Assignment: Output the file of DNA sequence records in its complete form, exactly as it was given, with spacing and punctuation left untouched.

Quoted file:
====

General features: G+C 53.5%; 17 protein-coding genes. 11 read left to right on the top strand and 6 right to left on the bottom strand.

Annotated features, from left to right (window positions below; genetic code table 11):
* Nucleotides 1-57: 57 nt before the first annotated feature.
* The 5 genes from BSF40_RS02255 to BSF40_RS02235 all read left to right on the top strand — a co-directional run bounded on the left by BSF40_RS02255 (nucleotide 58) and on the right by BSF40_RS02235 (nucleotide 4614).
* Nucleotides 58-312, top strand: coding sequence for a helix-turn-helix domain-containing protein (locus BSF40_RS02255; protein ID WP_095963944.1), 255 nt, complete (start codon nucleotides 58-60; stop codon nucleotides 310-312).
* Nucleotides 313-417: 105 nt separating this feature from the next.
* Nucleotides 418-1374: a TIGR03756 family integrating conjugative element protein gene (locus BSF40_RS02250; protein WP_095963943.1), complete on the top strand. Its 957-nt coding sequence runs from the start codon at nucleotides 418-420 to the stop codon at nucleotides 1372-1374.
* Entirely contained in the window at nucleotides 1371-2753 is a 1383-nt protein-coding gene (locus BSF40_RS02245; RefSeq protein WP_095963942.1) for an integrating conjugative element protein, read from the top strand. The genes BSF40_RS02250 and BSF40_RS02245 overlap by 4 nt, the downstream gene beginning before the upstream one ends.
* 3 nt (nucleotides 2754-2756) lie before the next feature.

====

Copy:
General features: G+C 53.5%; 17 protein-coding genes. 11 read left to right on the top strand and 6 right to left on the bottom strand.

Annotated features, from left to right (window positions below; genetic code table 11):
* Nucleotides 1-57: 57 nt before the first annotated feature.
* The 5 genes from BSF40_RS02255 to BSF40_RS02235 all read left to right on the top strand — a co-directional run bounded on the left by BSF40_RS02255 (nucleotide 58) and on the right by BSF40_RS02235 (nucleotide 4614).
* Nucleotides 58-312, top strand: coding sequence for a helix-turn-helix domain-containing protein (locus BSF40_RS02255; protein ID WP_095963944.1), 255 nt, complete (start codon nucleotides 58-60; stop codon nucleotides 310-312).
* Nucleotides 313-417: 105 nt separating this feature from the next.
* Nucleotides 418-1374: a TIGR03756 family integrating conjugative element protein gene (locus BSF40_RS02250; protein WP_095963943.1), complete on the top strand. Its 957-nt coding sequence runs from the start codon at nucleotides 418-420 to the stop codon at nucleotides 1372-1374.
* Entirely contained in the window at nucleotides 1371-2753 is a 1383-nt protein-coding gene (locus BSF40_RS02245; RefSeq protein WP_095963942.1) for an integrating conjugative element protein, read from the top strand. The genes BSF40_RS02250 and BSF40_RS02245 overlap by 4 nt, the downstream gene beginning before the upstream one ends.
* 3 nt (nucleotides 2754-2756) lie before the next feature.